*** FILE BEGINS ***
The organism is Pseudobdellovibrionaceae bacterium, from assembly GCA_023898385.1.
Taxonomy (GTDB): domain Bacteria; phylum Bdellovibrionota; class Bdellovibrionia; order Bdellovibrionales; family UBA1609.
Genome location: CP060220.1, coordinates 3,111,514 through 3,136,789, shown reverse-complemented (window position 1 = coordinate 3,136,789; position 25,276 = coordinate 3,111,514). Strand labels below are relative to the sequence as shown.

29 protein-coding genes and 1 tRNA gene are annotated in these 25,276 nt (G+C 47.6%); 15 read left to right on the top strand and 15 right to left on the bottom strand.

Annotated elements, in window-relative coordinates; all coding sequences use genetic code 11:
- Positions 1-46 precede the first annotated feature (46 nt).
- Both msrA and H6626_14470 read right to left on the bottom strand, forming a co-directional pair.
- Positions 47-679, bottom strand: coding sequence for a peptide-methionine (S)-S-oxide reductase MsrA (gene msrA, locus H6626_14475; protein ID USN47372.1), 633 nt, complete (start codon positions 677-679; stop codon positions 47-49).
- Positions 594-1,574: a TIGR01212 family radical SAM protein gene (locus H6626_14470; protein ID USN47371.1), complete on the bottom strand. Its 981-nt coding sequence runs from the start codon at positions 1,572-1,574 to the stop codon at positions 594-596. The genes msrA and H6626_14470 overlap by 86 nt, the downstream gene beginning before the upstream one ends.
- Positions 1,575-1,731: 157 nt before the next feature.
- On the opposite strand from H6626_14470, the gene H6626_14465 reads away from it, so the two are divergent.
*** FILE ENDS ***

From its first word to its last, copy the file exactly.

The organism is Pseudobdellovibrionaceae bacterium, from assembly GCA_023898385.1.
Taxonomy (GTDB): domain Bacteria; phylum Bdellovibrionota; class Bdellovibrionia; order Bdellovibrionales; family UBA1609.
Genome location: CP060220.1, coordinates 3,111,514 through 3,136,789, shown reverse-complemented (window position 1 = coordinate 3,136,789; position 25,276 = coordinate 3,111,514). Strand labels below are relative to the sequence as shown.

29 protein-coding genes and 1 tRNA gene are annotated in these 25,276 nt (G+C 47.6%); 15 read left to right on the top strand and 15 right to left on the bottom strand.

Annotated elements, in window-relative coordinates; all coding sequences use genetic code 11:
- Positions 1-46 precede the first annotated feature (46 nt).
- Both msrA and H6626_14470 read right to left on the bottom strand, forming a co-directional pair.
- Positions 47-679, bottom strand: coding sequence for a peptide-methionine (S)-S-oxide reductase MsrA (gene msrA, locus H6626_14475; protein ID USN47372.1), 633 nt, complete (start codon positions 677-679; stop codon positions 47-49).
- Positions 594-1,574: a TIGR01212 family radical SAM protein gene (locus H6626_14470; protein ID USN47371.1), complete on the bottom strand. Its 981-nt coding sequence runs from the start codon at positions 1,572-1,574 to the stop codon at positions 594-596. The genes msrA and H6626_14470 overlap by 86 nt, the downstream gene beginning before the upstream one ends.
- Positions 1,575-1,731: 157 nt before the next feature.
- On the opposite strand from H6626_14470, the gene H6626_14465 reads away from it, so the two are divergent.